You’re a print and online publication, how do you feel the cyber world is changing the creative industries?
Becca: Although we’re print and online, our main focus was actually creating a complete print product. The internet is an amazing place for creatives and artists alike – it’s the perfect platform to reach out to new audiences, create a following, share ideas and inspiration, especially in the visual era we’re currently in. But, especially recently, the internet has become oversaturated with images and ‘trends’- something I think is actually squashing creativity. You see all of these Instagram pages trying to be ‘creative’, but in reality lack any originality or creativity. Equally, if you’re a smaller artist trying to get a break, you risk a lot by putting your work out there ‘unprotected’. It’s becoming an all too familiar tale of artists being ripped off by large companies who simply want commercial gain. I think there’s much more value in art that is tangible; nothing can replace the interaction you have when you are stood right in front of a piece. This is what we wanted replicate when making Basis. Moving away from online articles that get churned out by anyone, we made something where our audience can turn the pages and hold something real and physically interactive.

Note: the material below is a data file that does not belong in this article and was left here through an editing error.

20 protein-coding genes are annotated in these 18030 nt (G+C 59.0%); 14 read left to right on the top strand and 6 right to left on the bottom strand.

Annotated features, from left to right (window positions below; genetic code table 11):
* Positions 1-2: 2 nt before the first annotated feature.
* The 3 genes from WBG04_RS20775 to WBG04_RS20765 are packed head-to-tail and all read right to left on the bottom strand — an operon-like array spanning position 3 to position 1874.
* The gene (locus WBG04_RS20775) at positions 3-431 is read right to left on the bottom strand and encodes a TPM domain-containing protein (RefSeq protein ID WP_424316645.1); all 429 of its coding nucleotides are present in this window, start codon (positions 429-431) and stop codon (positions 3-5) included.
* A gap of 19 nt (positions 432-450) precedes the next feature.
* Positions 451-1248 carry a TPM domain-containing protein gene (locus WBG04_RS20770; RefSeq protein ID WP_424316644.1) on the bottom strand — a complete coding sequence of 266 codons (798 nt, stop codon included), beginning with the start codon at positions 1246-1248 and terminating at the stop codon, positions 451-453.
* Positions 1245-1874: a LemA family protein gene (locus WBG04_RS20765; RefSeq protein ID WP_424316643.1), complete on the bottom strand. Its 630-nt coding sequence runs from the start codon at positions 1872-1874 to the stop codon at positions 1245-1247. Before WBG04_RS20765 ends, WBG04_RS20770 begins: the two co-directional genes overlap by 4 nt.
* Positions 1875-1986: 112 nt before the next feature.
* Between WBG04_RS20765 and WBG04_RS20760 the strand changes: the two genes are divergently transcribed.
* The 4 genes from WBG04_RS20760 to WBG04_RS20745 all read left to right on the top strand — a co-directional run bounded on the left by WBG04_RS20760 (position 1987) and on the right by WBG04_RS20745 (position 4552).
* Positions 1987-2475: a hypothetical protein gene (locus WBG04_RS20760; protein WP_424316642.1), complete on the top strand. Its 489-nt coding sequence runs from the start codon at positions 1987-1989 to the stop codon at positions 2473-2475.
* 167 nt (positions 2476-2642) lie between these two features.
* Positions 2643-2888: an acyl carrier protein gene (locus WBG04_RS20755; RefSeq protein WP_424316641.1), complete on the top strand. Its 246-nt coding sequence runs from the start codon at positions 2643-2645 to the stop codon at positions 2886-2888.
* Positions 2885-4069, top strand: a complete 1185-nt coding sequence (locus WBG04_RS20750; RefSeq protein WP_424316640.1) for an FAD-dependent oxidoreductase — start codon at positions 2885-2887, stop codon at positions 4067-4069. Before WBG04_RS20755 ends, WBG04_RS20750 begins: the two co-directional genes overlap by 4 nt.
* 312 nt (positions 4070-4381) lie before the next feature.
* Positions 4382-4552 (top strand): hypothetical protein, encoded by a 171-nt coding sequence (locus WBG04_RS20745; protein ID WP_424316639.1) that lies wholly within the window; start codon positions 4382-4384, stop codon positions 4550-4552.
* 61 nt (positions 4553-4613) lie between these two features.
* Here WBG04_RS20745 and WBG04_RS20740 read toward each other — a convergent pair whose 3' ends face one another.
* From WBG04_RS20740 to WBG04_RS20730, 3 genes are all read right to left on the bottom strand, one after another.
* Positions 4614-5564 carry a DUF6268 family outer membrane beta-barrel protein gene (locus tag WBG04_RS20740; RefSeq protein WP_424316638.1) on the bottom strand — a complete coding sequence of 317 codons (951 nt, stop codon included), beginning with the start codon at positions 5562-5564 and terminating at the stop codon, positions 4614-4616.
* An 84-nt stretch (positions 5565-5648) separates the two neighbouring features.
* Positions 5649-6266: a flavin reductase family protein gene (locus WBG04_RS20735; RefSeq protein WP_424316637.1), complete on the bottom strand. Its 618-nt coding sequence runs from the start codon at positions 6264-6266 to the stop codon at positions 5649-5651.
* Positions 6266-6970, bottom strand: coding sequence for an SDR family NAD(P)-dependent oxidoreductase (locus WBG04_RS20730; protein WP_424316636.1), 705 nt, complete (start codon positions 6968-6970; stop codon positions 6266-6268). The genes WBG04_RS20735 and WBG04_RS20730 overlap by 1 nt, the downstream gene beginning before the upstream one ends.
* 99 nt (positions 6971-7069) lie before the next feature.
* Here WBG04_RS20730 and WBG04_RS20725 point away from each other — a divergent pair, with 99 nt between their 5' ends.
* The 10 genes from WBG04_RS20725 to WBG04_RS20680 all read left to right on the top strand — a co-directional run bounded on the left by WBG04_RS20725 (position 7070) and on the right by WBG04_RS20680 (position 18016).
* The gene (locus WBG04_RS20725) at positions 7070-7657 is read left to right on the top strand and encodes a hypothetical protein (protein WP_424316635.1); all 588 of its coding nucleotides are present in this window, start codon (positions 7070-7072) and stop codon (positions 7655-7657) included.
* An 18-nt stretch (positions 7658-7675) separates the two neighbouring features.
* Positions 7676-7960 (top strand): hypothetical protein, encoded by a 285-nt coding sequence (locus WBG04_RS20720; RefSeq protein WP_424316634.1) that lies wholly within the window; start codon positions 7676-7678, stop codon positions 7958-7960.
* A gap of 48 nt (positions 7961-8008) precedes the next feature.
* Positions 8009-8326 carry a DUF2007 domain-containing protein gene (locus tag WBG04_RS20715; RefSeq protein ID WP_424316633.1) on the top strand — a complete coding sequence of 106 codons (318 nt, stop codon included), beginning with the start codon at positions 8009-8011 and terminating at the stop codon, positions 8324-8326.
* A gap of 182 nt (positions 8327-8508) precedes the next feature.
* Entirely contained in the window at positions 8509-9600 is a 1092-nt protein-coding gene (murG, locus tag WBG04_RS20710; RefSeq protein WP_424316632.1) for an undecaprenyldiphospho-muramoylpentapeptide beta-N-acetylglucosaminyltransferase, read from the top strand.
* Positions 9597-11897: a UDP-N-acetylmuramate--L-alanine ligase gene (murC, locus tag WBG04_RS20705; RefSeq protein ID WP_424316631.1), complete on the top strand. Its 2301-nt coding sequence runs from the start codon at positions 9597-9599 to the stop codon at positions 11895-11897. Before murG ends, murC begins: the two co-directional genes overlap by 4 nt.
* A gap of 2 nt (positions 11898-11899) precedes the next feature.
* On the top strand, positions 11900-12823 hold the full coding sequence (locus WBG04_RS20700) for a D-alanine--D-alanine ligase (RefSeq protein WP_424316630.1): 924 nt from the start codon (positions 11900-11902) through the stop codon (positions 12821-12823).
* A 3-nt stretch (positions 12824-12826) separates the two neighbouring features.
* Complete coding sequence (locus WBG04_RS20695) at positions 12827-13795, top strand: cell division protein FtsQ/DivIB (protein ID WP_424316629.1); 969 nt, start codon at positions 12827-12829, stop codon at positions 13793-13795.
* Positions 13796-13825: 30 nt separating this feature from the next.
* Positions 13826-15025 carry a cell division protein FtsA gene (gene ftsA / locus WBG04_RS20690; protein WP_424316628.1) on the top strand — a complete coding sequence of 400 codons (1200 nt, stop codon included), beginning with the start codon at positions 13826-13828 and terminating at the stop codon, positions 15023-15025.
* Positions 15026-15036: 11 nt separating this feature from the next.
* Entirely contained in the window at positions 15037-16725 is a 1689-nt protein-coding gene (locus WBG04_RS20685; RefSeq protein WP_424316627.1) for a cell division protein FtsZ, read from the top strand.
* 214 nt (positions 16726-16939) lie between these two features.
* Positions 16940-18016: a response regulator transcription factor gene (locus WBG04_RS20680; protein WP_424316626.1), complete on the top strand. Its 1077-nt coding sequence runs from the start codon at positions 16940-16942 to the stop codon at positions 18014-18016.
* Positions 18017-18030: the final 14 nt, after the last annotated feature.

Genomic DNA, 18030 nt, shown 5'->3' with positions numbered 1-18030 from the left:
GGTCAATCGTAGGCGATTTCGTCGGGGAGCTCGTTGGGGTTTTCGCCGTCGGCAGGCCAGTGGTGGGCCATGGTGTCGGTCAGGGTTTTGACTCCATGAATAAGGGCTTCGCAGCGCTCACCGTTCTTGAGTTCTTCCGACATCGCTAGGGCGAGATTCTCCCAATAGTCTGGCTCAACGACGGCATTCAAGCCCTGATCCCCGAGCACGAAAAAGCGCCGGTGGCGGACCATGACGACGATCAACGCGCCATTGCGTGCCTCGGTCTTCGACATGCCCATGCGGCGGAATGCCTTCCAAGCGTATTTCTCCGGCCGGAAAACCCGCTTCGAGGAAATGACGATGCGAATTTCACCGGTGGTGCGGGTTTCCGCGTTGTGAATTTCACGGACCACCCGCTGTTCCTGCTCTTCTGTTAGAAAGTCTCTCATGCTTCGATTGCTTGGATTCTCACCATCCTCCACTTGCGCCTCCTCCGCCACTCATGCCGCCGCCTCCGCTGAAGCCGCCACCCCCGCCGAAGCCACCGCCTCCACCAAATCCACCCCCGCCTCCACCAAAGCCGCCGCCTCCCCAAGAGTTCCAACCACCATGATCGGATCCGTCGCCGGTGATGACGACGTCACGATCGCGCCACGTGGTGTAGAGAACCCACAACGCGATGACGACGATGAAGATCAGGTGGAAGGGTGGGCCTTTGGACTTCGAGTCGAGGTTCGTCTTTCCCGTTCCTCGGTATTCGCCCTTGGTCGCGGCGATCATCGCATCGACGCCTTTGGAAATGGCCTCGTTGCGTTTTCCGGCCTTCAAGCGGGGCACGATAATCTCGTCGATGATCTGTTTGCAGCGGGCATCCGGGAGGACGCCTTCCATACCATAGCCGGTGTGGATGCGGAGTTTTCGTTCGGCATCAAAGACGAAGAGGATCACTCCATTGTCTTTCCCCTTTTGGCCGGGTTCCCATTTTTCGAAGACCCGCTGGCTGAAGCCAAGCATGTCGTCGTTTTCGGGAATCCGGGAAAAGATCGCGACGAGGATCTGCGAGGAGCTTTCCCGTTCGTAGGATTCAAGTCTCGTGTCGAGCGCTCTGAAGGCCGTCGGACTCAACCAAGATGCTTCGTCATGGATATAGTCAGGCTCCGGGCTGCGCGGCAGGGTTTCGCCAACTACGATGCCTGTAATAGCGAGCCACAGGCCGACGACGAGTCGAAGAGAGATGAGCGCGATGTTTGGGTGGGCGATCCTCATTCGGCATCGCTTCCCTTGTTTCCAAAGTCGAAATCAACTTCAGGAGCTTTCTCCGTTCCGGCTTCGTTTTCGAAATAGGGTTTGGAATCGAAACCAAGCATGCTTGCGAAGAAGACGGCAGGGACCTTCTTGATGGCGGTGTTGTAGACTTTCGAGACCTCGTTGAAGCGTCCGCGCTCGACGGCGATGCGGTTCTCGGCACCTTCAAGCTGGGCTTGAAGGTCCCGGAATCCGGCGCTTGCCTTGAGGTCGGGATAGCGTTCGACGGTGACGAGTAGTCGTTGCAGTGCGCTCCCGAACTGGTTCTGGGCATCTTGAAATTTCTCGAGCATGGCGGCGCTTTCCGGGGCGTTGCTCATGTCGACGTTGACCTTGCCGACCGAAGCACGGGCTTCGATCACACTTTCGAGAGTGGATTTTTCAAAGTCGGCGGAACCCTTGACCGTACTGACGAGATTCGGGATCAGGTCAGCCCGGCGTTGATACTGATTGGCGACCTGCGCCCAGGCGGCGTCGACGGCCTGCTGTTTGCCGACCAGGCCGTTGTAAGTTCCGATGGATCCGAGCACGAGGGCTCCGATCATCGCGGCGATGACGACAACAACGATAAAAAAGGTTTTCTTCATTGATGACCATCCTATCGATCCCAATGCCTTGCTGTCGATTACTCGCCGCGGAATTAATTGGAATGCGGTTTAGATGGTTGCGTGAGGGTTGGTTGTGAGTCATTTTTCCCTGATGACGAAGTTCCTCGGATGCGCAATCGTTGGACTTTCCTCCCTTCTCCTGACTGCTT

What do you think about social media being a place for cultural change?
Becca: Having just criticized the internet for creative industries, I do think that social media is an extremely powerful tool for inciting cultural change; it hands the microphone back to the public. I think people, especially the younger generations, are realising their agency in the current cultural and political climate. With the rise of the ‘influencer’ as a mid level voice of authority, the typical societal hierarchy has been disrupted. We’ve seen some really positive movements arise from social media recently, which do counteract some of the negative (but inevitable) aspects of the internet. Whether a good thing or a bad thing, everyone now has a voice.